In 2006, the Duke of Sussex partnered with Prince Seeiso of Lesotho to form Sentebale, a charity focused on providing psychosocial support for children and young adults living with HIV in southern Africa. The charity partners with grassroots organizations in Botswana, Lesotho and Malawi and work to improve adherence to HIV medication programs.
“We teach them that this human immunodeficiency virus doesn’t have to be a death sentence for anyone anymore, that the real enemy we are fighting is stigma and the antiquated attitudes that work against young people coming forward when wanting to take an HIV test,” said Prince Harry in a speech during a dinner for Sentebale in January 2020.
The name Sentebale was chosen by Prince Harry and Prince Seeiso. It means “forget me not” in Sesotho, which is Lesotho’s official language. Princess Diana, Prince Harry’s late mother, and Queen ‘Mamohato, Prince Seeiso’s late mother, were both previously involved in work with children who had been affected by HIV/AIDS. The mission of Sentebale is to become the leading organization for psychosocial support for young people and children with HIV in Southern Africa.
Let Youth Lead Program
In recent years, Sentebale has found that social accountability and peer-to-peer support were central tools to bolstering its mission. In March 2017, Sentebale launched the Let Youth Lead program. The program’s objectives are to have all young people in southern Africa know their HIV status, provide and promote peer-to-peer support and help young people to advocate for themselves at the government level. Another goal of the program is to empower these advocates and young people with the tools to assist their peers and have their voices heard.
“I volunteered because I wanted to help people. I don’t see this as work, I just want to transform people’s lives,” said Pheto Kutmela, a Sentebale Let Youth Lead advocate. Kutmela has been volunteering in Ha Makunyapane, Thaba-Tseka district, where he lives.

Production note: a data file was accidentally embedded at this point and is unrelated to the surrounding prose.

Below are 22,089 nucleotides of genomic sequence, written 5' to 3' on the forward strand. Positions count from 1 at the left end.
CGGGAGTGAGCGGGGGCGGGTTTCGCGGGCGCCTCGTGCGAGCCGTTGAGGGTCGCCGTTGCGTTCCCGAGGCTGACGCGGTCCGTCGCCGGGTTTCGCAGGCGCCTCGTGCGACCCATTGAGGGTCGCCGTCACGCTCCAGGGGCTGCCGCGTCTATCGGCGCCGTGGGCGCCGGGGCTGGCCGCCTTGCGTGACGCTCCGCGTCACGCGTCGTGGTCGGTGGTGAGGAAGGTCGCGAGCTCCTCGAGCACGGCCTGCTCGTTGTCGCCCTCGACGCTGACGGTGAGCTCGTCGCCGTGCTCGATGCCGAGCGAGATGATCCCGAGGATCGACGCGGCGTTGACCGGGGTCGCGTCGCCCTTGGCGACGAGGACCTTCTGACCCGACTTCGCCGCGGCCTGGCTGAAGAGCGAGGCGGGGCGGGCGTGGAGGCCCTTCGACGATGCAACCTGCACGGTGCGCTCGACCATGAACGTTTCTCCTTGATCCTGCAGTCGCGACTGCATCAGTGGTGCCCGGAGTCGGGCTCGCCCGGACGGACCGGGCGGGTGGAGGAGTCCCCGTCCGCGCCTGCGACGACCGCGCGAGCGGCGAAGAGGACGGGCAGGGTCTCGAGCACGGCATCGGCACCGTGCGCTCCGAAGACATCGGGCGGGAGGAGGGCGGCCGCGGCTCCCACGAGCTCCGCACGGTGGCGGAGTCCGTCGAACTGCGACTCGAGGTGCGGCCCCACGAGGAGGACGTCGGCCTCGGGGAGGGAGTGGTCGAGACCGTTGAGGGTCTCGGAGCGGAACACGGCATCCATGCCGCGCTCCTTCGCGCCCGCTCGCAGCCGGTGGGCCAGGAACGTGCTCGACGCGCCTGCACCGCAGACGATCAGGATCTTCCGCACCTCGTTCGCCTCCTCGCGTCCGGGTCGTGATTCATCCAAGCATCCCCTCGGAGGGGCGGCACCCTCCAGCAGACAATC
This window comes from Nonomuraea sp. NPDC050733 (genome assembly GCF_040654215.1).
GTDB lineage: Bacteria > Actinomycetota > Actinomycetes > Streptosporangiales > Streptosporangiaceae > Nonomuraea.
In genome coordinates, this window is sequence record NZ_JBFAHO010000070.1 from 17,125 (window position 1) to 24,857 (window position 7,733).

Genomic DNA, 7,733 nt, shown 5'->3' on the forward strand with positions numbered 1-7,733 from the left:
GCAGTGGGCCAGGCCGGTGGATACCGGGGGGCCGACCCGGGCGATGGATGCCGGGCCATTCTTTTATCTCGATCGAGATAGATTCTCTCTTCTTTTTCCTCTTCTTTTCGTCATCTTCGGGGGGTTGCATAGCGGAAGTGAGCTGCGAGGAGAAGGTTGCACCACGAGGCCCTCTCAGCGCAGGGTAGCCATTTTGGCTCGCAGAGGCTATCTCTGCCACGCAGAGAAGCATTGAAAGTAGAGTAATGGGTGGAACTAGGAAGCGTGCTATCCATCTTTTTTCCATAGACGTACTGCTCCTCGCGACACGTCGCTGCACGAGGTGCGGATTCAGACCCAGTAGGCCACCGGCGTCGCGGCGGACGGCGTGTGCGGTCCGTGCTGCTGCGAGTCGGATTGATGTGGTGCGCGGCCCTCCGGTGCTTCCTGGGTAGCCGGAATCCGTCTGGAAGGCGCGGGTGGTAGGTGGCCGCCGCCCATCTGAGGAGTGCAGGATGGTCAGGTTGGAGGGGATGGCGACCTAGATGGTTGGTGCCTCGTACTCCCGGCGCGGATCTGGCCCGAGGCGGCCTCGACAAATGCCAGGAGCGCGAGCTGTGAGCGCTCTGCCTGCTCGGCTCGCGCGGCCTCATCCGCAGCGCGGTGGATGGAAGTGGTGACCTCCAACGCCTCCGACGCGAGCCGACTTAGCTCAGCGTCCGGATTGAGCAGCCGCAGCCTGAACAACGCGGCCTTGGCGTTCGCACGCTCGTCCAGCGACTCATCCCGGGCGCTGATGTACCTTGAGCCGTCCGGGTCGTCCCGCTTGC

These youth advocates have been able to facilitate community dialogues in 30 community councils, where they are able to discuss challenges they have been facing and suggest improvements for going forward. It can typically be difficult for young people to have their voices heard at the governmental level and this program helps create a platform for them to do so, by giving them the tools to engage with policy leaders and address education and health services.
Sentebale has overseen some transformative improvements in the HIV/AIDS epidemic over the past several years. In Botswana, less than 500 children under the age of 14 were infected in 2018 and more than 95% of pregnant women living with HIV were receiving treatment.
Looking forward to 2021, Sentebale will continue to prioritize its commitment toward empowering youth who have been affected by HIV in southern Africa.
With staff now working from home and in-person programs suspended, Sentebale intends to adapt to the challenges that come with COVID-19 while still showing a commitment to improving the lives of young people affected by HIV in southern Africa.
– Katherine Musgrave